The tie between being a leader and being a role model is tight. The idea that leaders are, or at least they ought to be, role models, has a long history and steady trajectory.
Plutarch, born around 50 A.D., has often been called the first modern biographer. What was his purpose in penning his classic, Lives, his brief biographical sketches of some of the most famous and powerful figures of ancient Greece and Rome? It was to depict them as role models or, in some cases, as anti-role models.
By his own testimony, Plutarch’s primary purpose was to “arouse the spirit of emulation,” to paint pictures largely (though not entirely) of men who were heroes, exemplars of moral good who, he hoped, would inspire other men to follow. Of Coriolanus, who was young when his father died, Plutarch wrote, “His example shows us that the loss of a father, even though it may impose other disadvantages on a boy, does not prevent him from living a virtuous or distinguished life, and that it is only worthless men who seek to excuse the deterioration of their character by pleading neglect in their early years.”
Nor has the presumption of leaders as role models receded over the ages. Even now role models are part of the pedagogy. Leaders are taught to be exemplary figures who their followers would do well to emulate.
Go to any search engine, type in “leader as a role model,” and you will see what I mean. More than half a billion entries, nearly all in keeping with the idea that, ideally, leaders should be in some way so estimable – so admirable or attractive; so honorable or successful – that they are worthy of being mirrored. As an article in Psychology Today concluded, having role models “directly impacts not only how you perceive yourself but, just as importantly, how others perceive you.” For leaders to be a good role models, then, has an impact not only on them but on others, specifically their followers.
In their widely read book, The Leadership Challenge (originally published in 2007), James Kouzes and Barry Posner made the same point, though they used the phrase, “setting an example.” Leaders should, they wrote, “take every opportunity to show others by their own example that they’re deeply committed to the values and aspirations they espouse. No one will believe you are serious until they see you doing what you are asking of others. Leading by example is how leaders make visions and values tangible. It’s how they provide the evidence that they’re personally committed.”
This literature has come regularly to mind during Donald Trump’s time in the White House. In the old days, boys freely and frequently aspired to become just like the American president – if not president themselves. Now numberless American parents have come reluctantly if ineluctably to conclude that they would never want their sons, or for that matter their daughters, to grow up to be just like the sitting president. Trump a role model? For most Americans, not hardly.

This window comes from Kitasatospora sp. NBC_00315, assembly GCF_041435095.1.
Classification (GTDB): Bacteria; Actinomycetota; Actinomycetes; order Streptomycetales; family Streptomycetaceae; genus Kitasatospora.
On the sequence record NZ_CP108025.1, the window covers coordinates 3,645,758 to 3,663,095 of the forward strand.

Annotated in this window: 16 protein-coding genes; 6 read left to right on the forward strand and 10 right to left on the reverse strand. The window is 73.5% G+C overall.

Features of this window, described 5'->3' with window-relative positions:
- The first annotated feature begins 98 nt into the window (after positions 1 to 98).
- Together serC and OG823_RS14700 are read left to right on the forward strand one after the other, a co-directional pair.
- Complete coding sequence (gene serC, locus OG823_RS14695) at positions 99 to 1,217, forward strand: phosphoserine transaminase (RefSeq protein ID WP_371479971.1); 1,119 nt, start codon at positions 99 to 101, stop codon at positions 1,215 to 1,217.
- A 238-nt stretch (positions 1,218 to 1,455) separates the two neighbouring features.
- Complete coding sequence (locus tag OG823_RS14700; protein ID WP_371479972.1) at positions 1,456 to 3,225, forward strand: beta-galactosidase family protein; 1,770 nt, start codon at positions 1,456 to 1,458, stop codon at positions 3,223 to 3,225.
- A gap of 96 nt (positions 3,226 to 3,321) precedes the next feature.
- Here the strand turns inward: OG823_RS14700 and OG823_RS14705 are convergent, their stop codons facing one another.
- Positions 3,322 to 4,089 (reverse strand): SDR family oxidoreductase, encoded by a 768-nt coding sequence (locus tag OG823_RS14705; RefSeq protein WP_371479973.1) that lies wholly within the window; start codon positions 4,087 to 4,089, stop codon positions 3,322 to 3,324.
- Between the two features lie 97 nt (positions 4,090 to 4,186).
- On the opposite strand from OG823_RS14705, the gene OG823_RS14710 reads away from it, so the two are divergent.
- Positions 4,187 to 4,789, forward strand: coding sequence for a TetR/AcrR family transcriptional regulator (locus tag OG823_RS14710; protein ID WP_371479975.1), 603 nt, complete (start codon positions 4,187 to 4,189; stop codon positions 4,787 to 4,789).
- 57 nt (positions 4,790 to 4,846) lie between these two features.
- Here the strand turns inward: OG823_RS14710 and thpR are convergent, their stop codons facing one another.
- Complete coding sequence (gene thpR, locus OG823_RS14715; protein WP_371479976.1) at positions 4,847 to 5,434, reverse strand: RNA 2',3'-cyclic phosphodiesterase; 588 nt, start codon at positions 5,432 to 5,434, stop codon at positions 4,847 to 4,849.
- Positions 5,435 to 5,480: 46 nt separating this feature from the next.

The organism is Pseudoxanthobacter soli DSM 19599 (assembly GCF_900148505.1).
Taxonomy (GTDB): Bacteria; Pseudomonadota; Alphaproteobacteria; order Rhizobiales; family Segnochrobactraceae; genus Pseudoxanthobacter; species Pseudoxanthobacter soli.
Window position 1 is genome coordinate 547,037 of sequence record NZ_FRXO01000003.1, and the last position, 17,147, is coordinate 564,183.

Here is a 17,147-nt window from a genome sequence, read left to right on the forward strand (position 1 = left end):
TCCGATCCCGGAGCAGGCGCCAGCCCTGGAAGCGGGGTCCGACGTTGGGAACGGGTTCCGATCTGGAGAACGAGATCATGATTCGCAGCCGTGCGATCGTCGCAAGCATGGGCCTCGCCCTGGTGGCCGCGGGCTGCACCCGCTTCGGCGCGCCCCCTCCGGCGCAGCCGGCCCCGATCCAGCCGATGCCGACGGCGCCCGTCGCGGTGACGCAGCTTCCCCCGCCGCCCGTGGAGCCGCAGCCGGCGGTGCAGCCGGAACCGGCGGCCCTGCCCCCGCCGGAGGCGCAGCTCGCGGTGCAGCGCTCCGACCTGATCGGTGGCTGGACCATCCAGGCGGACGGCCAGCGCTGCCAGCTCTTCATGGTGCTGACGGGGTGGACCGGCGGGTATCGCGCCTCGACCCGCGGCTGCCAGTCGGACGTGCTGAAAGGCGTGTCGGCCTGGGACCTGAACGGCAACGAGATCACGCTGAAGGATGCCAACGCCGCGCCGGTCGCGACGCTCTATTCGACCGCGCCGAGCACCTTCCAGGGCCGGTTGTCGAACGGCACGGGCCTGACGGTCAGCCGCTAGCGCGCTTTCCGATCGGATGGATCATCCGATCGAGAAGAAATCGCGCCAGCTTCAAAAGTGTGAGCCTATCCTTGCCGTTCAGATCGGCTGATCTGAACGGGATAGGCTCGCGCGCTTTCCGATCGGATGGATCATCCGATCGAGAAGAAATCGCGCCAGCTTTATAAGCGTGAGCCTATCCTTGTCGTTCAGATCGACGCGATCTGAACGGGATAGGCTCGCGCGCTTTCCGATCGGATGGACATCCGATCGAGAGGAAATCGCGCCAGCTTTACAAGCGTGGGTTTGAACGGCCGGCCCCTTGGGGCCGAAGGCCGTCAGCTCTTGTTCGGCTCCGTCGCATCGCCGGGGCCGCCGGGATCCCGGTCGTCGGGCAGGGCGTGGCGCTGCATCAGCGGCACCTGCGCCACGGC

I will not here delve into the president’s character or his behavior. There is, however, one decision he recently made that I cannot help but point to – it is that bluntly and blatantly anti-role model. It is his decision not to wear, so far never to wear, a mask – the pandemic notwithstanding.
- Notwithstanding that wearing a mask if not at least six feet distanced – especially in an enclosed space – is now recommended by virtually every medical expert.
- Notwithstanding that wearing a mask if not at least six feet distanced – especially in an enclosed space – is now recommended by virtually every inexpert, including most political, business, and military leaders.
- Notwithstanding that wearing a mask if not at least six feet distanced – especially in an enclosed space – is now recommended by the Center for Disease Control.
- Notwithstanding that wearing a mask is now mandated for all West Wing employees unless they are sitting directly at their desks – with two exceptions, the president and the vice president. .
- Notwithstanding that wearing a mask if not at least six feet distanced – especially in an enclosed space – has become a divisive issue. Democrats are significantly more likely than Republicans to report wearing a mask when they leave home. And there have been repeated reports of screaming and yelling, and even physical altercations, between those who wear masks and those who do not.
In recent weeks masks have become not just a way of protecting the self and the public against COVID 19, they have become symbols – symbols of the culture wars. Symbols of the culture wars stoked instead of snuffed by the American president.
So much for leaders as role models. Plutarch would turn in his grave.